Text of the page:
In the American-produced Russian language film Katya shot in 2010, the Ling was used for a set to depict the Soviet K-129 diesel-electric powered submarine which sank on 8 March 1968 northwest of Oahu.[7]


Since 1972, the New Jersey Naval Museum had paid one dollar per year to rent its riverside site for Ling. In January 2007, the North Jersey Media Group, owner of the site, informed the museum that the site was going to be sold for redevelopment within the year and that the museum and submarine would need to be relocated.[8] Nevertheless, the museum remains in operation at the same site as of 2012. Update Sept 2013: the museum itself is closed due to damage in 2012 from Hurricane Sandy. Tours are still being given of the sub. The outside artifacts can still be visited.

Freshwater flow in the Hackensack has been considerably altered by the Oradell Dam.[9] The river has only been channelized to a point at the Riverbend in Hudson County.[10] The accumulation of silt affords navigation only for small boats.[11] The fate of the Ling may ultimately be connected to the ability for it to be moved from its location.[12][13]

The Court Street Bridge, just downstream of the museum, is the most upstream bridge over the Hackensack River required by federal regulations to open on request.[14] In 1999, the Code of Federal Regulations regarding bridge openings were changed at the request of Bergen County that it be required to open within four hours of a request, which had not occurred since 1994.[15] The decision to re-build the bridge with an operable swing span was a matter of controversy.[11]


  1. 1.0 1.1 1.2 1.3 1.4 1.5 1.6 1.7 Bauer, K. Jack; Roberts, Stephen S. (1991). Register of Ships of the U.S. Navy, 1775–1990: Major Combatants. Westport, CT: Greenwood Press. ISBN 0-313-26202-0.  Cite error: Invalid <ref> tag; name "Register" defined multiple times with different content
  2. 2.0 2.1 2.2 2.3 Friedman, Norman (1995). U.S. Submarines Through 1945: An Illustrated Design History. Annapolis, Maryland: United States Naval Institute. pp. 285–304. ISBN 1-55750-263-3.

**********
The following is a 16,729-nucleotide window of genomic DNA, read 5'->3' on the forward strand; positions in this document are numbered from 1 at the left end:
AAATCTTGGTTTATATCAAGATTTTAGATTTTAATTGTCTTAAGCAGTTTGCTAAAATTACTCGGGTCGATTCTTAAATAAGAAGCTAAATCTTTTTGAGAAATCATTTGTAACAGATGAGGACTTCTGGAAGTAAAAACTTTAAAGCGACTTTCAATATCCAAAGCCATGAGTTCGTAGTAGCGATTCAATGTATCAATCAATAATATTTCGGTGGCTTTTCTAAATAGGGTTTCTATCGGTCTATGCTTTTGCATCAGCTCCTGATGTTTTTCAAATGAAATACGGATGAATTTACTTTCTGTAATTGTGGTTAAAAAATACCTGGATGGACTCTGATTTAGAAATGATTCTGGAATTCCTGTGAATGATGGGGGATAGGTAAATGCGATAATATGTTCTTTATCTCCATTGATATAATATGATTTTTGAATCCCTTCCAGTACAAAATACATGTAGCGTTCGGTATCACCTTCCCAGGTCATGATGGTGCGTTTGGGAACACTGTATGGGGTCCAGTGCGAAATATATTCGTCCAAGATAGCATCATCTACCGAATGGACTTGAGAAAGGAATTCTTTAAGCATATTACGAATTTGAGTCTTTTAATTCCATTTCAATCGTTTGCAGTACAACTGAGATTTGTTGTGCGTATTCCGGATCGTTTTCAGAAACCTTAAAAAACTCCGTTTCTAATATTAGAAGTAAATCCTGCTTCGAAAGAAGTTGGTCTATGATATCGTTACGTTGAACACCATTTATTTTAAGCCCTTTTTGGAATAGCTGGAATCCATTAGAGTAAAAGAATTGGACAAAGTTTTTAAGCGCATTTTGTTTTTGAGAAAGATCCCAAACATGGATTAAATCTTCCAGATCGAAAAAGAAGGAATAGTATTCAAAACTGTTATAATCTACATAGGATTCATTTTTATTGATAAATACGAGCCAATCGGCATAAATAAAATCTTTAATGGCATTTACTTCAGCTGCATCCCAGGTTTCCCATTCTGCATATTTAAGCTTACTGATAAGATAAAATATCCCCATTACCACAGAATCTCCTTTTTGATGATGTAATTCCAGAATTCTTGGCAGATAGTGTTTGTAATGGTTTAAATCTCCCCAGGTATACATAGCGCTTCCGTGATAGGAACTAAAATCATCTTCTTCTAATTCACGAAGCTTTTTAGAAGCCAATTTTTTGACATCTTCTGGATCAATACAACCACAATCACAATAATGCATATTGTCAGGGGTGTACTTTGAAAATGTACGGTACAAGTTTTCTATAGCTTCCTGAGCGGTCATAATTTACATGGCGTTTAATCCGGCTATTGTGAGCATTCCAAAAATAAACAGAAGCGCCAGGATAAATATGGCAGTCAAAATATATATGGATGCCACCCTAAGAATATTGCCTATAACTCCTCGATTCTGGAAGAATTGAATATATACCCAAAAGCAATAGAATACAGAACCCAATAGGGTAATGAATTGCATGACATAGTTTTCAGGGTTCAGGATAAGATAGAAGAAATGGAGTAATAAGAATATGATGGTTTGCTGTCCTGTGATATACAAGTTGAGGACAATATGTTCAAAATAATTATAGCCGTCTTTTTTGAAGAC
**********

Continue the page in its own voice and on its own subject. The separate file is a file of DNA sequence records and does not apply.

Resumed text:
3. 3.0 3.1 3.2 3.3 3.4 Bauer, K. Jack; Roberts, Stephen S. (1991). Register of Ships of the U.S. Navy, 1775–1990: Major Combatants. Westport, Connecticut: Greenwood Press. pp. 271–280. ISBN 978-0-313-26202-9. 
  4. U.S. Submarines Through 1945 pp. 261–263
  5. 5.0 5.1 5.2 U.S. Submarines Through 1945 pp. 305–311
  6. 6.0 6.1 6.2 6.3 6.4 6.5 U.S. Submarines Through 1945 pp. 305–311
  7. Coutros, Yvonne (24 October 2010). "USS Ling in Hackensack is setting for movie about doomed Soviet sub". Retrieved 2012-10-20. 
  8. Holl, John. "Retired Submarine, 63, Seeks Loving New Home", The New York Times, 11 February 2007. Accessed 21 October 2007.
  9. "Newark Bay/Hackensack River/Passaic River Study Area Report" (PDF). Hudson-Raritan Estuary Environmental Restoration Feasibility (United States Army Corps of Engineers). June 2004. Retrieved 2012-10-21. 
  10. "Newark Bay, Hackensack and Passaic Rivers – Hackensack River, New Jersey" (PDF). Report of Channel Conditions 100 to 400 Feet Wide (ER 1130-2-306). 18 April 2011.'11/Newark%20Bay,%20Hackensack%20and%20Passaic%20Rivers,%20NJ%20-%20Hackensack%20River.pdf. Retrieved 2012-10-21. 
  11. 11.0 11.1 Kelly, Mike (12 August 2012). "The bridge that may never swing Kelly: The bridge that may never swing". Retrieved 2012-10-21. 
  12. Holl, John (11 February 2007). "Retired Submarine, 63, Seeks Loving New Home". Retrieved 2012-10-21. 
  13. FER. "The sad sub in the Hack". Submarine Museums.;wap2. Retrieved 2012-10-21. 
  14. "117.723 Hackensack River". Title 33: Navigation and Navigable Waters Part 117—Drawbridge Operations Regulations. US Government Printing Office. 20 October 2012.;rgn=div5;view=text;node=33%3A1.;idno=33;sid=859374c4f0da58cd9a7299ebe86ab2a6;cc=ecfr#33: Retrieved 2012-10-20. 
  15. "Coast Guard 33 CFR Part 117 Drawbridge Operation Regulations: Hackensack River, Passaic River, NJ" (PDF). Code of Federal Regulations Title 33 – Navigation and Navigable Waters Volume: 1. Government Publishing Office. 11 November 1999. Retrieved 2012-08-21.